How is pancreatitis diagnosed?

Patients that present with acute pancreatitis will need various tests as no single test can accurately identify pancreatitis. X-rays of the abdomen will help the veterinarian to rule out a foreign object in the GI tract, which also commonly presents as abdominal pain and vomiting. Abdominal ultrasound can help to identify markers of pancreatitis as well as exclude other causes of the symptoms. A specific blood test called canine pancreatic lipase immunoreactivity (cPLi) is a good indicator of the presence or absence of pancreatic disease. A full blood panel can also help to identify any other organ dysfunction possibly associated with pancreatitis. The presence of other organ dysfunction indicates more severe disease with a poorer prognosis.

Chronic pancreatitis is more challenging to identify. The findings on an abdominal ultrasound are oftentimes more subtle than in cases of acute pancreatitis. The cPLi test can also be ambiguous as the levels are often not as high as with acute pancreatitis cases. Repeat blood samples may be needed to correctly identify the problem. Full blood and urine panels are also recommended to exclude other conditions that may mimic chronic pancreatitis.

How is pancreatitis treated?

Aggressive treatment of acute pancreatitis is necessary to prevent full organ failure, which is fatal. The dog will need to be put on a drip, which means they will have to stay in hospital until they have recovered. Depending on the severity of the disease, the dog can be in hospital for three to 10 days or even longer. They will be treated for nausea and pain. Feeding these patients is key to their recovery, but since they are usually unwilling to eat, they may need to be fed with a syringe or have a feeding tube inserted. An ultra-low-fat diet is recommended. Pancreatitis is seldom associated with bacterial infections, so antibiotics are not used unless specifically indicated.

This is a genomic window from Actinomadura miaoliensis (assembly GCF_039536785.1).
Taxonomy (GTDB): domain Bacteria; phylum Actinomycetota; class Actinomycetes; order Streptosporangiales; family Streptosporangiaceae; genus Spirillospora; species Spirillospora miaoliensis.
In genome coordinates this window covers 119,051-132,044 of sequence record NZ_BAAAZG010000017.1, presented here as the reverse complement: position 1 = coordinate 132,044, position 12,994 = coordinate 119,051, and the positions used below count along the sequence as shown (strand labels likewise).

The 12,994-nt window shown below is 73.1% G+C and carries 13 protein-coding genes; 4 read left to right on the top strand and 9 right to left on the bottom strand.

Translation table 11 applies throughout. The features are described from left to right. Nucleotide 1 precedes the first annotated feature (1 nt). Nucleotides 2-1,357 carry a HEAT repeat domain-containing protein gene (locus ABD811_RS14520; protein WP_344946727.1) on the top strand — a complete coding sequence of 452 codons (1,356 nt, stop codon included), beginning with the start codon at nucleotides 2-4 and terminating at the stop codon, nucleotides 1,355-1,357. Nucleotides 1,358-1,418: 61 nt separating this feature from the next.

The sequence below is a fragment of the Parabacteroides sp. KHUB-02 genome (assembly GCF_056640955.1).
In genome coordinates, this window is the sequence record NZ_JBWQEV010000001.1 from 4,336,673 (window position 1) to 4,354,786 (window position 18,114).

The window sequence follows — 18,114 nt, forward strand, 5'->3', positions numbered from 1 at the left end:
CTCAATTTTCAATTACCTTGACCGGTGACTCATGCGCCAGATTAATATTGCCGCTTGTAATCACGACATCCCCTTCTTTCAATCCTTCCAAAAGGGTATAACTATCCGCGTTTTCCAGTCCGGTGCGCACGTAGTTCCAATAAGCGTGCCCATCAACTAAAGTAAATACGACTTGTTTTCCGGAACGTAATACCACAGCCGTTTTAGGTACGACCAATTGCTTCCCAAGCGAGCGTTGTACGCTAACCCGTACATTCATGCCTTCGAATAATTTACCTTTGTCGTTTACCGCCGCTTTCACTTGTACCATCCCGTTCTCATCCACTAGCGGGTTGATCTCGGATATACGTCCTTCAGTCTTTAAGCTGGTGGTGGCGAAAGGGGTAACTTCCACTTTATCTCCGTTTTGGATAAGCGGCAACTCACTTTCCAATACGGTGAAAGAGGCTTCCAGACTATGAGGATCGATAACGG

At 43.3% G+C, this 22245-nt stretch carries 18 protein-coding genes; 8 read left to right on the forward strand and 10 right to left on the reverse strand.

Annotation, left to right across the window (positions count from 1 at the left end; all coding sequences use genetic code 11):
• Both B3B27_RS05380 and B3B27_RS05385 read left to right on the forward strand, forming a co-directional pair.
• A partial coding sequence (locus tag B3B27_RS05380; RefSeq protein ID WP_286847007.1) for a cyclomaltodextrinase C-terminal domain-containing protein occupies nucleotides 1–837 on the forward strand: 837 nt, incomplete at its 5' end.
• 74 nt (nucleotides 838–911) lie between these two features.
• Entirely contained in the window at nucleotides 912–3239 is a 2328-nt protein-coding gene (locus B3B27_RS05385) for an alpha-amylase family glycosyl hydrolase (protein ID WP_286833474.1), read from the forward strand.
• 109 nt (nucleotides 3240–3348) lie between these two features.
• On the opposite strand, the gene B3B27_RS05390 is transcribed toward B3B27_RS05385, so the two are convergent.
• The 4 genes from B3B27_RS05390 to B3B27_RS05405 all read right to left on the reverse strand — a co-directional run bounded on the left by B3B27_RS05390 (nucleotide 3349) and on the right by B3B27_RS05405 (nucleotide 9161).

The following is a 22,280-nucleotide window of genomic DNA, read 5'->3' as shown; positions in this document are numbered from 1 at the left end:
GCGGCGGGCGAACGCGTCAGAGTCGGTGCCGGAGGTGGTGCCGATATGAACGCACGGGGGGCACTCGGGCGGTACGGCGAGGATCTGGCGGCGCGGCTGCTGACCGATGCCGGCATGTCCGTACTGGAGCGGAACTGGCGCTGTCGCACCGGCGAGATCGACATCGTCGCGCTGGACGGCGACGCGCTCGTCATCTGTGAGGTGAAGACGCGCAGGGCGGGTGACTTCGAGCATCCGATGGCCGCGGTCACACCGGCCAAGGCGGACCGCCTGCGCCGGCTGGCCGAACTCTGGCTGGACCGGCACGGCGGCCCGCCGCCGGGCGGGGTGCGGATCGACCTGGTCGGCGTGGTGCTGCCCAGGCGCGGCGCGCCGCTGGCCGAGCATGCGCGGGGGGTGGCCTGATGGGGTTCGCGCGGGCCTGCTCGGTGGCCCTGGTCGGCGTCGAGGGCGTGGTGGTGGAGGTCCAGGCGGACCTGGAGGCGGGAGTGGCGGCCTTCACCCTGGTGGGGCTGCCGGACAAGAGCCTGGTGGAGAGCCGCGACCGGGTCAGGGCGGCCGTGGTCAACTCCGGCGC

Chronic pancreatitis is often not as severe and may be treated on an outpatient basis. These patients will be given a painkiller if they are experiencing abdominal pain, and an anti-nausea treatment if they are vomiting or not eating.

How is pancreatitis managed in the long term?

Risk factors such as the use of certain drugs or existing endocrine diseases need to be identified and addressed. All dogs that have pancreatitis need to be permanently put on a low-fat diet. Various prescription diets are available that have been specifically formulated for this reason. It is very important that these diets be strictly adhered to because eating fatty foods can trigger pancreatitis. These patients may only receive low-fat treats such as vegetables and fruits and most certainly no human food! If your dog has had pancreatitis, ask the vet to recommend the best low-fat treats for your dog.


Pancreatitis in both its acute and chronic form is a common disease. It is vital to identify and treat it early on to prevent severe consequences. If your dog has pancreatitis, the veterinarian will recommend the treatment they believe is best. It is better to treat the problem aggressively than to treat conservatively and ‘see what happens’. It is important that dog owners strictly adhere to the vet’s instructions to treat and manage their pet’s pancreatitis, and to minimise the risk of severe complications or even shortening their dog’s life.